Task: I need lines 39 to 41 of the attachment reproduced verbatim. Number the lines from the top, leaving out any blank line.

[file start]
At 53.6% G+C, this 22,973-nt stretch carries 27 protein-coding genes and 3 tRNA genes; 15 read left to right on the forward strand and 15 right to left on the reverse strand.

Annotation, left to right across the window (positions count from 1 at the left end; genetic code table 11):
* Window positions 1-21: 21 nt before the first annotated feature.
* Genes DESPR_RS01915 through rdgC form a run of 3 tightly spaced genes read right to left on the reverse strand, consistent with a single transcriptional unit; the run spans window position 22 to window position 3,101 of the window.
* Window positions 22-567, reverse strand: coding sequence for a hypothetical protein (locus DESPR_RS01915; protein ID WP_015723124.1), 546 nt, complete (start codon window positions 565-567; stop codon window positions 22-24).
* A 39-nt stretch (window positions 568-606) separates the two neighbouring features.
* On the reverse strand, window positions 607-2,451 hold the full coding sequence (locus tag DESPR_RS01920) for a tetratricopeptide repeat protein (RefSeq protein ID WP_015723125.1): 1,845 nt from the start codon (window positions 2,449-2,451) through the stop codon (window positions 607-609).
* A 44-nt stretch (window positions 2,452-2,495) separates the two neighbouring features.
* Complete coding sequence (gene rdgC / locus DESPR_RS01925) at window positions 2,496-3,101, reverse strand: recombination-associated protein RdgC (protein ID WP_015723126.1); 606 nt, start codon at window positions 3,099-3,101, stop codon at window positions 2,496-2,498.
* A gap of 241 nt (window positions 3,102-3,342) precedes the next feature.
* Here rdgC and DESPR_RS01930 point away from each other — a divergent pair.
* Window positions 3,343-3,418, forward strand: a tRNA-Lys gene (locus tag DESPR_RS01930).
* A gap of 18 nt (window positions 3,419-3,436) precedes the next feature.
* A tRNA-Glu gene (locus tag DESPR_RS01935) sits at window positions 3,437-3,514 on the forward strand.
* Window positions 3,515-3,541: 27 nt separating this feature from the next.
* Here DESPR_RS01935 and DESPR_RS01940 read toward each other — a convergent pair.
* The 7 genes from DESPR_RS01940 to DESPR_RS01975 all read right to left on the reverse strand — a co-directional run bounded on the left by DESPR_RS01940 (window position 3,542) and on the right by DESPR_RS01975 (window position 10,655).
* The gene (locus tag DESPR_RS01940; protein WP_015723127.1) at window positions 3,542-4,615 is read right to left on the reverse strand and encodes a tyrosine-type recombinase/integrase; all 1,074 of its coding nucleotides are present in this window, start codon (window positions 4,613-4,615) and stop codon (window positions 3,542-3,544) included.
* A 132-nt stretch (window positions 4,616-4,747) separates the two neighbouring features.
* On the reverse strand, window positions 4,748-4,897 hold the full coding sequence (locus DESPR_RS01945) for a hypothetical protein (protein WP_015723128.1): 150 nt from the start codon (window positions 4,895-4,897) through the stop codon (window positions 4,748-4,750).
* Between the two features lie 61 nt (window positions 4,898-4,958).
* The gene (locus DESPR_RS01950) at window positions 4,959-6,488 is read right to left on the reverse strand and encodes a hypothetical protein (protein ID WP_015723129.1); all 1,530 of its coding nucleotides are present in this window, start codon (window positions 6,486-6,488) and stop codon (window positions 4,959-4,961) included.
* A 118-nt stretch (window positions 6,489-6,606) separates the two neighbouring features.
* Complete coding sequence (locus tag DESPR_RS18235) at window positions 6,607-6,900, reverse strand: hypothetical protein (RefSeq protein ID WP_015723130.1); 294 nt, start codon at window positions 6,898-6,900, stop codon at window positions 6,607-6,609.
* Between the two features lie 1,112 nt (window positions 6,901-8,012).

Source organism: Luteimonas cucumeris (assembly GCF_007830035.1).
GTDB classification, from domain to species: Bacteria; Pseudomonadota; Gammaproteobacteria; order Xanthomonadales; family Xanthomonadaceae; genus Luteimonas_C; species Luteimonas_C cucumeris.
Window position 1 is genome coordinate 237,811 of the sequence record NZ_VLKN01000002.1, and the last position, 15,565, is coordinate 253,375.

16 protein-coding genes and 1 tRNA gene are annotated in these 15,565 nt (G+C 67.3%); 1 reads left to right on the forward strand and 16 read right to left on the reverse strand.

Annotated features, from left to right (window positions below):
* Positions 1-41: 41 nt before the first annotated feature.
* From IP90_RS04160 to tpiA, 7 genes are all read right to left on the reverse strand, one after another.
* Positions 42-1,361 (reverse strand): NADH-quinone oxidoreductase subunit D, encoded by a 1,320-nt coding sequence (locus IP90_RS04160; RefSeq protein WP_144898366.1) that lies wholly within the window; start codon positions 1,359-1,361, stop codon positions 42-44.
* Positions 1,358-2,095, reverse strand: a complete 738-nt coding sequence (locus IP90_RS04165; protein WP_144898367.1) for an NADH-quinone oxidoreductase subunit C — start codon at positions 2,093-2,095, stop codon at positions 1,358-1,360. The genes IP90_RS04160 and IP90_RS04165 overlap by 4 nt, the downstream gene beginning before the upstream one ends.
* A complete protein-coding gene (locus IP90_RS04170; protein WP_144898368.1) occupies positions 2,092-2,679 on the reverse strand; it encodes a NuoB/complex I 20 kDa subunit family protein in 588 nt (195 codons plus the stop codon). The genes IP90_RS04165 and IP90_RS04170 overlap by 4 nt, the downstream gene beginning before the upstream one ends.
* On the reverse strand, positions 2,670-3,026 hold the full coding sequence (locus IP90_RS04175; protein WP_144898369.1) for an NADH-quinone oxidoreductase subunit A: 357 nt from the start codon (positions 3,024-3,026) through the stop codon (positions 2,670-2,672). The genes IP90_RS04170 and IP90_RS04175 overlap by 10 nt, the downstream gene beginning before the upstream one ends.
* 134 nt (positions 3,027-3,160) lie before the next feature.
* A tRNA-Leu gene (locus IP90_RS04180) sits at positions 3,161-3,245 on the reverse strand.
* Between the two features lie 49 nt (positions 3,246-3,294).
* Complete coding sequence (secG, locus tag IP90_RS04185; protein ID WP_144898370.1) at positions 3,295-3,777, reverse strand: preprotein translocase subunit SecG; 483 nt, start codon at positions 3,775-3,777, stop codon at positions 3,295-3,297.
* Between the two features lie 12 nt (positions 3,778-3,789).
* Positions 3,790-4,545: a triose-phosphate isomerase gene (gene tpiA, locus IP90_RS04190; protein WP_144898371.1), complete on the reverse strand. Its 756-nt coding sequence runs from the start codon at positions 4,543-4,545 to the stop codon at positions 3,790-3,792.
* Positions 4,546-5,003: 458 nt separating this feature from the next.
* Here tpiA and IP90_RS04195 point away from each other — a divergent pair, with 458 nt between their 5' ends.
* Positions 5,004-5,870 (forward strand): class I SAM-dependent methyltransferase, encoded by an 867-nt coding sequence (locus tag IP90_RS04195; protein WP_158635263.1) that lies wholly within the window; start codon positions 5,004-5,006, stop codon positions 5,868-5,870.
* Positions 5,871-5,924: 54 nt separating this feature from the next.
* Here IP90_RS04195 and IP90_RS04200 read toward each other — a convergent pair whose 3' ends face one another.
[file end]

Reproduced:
* Between the two features lie 49 nt (positions 3,246-3,294).
* Complete coding sequence (secG, locus tag IP90_RS04185; protein ID WP_144898370.1) at positions 3,295-3,777, reverse strand: preprotein translocase subunit SecG; 483 nt, start codon at positions 3,775-3,777, stop codon at positions 3,295-3,297.
* Between the two features lie 12 nt (positions 3,778-3,789).